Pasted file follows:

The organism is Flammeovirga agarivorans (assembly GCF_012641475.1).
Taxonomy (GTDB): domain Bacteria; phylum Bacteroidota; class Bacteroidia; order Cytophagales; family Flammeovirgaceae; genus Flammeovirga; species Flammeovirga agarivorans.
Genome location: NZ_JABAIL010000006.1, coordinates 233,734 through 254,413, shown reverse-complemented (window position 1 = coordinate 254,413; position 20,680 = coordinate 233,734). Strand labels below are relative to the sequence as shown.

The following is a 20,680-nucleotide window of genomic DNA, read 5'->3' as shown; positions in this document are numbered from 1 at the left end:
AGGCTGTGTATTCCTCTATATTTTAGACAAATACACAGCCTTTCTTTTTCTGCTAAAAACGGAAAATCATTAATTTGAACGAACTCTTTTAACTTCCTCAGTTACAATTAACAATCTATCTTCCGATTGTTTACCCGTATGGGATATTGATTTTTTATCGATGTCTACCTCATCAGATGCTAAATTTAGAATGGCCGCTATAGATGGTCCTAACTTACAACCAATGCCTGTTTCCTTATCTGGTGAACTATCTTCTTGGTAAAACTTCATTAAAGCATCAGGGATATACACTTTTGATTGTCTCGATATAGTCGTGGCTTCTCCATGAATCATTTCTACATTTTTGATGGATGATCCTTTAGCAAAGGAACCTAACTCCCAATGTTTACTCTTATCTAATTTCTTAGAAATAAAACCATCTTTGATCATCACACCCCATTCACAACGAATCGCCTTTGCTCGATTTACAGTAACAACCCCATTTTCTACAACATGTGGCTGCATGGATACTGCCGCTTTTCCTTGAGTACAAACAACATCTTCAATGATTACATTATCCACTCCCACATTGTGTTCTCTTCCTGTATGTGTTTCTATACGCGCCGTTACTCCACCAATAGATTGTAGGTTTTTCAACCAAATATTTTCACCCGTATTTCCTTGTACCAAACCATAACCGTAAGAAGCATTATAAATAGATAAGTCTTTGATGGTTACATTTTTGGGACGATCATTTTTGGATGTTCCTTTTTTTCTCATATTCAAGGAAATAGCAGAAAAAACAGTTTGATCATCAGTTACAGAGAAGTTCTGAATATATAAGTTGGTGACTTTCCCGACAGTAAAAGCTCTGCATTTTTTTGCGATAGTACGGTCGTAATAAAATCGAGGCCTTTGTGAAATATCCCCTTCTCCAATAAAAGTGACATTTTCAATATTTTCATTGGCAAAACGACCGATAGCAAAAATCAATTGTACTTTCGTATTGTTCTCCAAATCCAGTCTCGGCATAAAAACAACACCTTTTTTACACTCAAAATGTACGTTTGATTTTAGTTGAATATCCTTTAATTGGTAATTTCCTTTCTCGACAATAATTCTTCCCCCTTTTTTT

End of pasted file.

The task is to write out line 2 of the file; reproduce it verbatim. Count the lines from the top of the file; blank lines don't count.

Taxonomy (GTDB): domain Bacteria; phylum Bacteroidota; class Bacteroidia; order Cytophagales; family Flammeovirgaceae; genus Flammeovirga; species Flammeovirga agarivorans.